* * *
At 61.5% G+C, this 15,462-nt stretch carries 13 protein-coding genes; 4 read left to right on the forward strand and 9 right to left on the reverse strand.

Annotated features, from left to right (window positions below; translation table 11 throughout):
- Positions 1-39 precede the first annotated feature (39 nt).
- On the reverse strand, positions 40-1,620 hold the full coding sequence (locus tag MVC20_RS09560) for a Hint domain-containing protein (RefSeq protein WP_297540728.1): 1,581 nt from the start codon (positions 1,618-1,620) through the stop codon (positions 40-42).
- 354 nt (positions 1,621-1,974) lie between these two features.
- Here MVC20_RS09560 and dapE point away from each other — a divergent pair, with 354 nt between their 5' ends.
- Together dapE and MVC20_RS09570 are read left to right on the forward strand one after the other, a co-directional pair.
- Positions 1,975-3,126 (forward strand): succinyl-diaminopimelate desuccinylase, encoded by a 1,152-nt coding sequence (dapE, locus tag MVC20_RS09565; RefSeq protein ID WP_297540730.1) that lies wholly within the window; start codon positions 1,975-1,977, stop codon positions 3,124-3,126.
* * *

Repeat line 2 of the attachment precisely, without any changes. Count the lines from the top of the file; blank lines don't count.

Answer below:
Annotated features, from left to right (window positions below; translation table 11 throughout):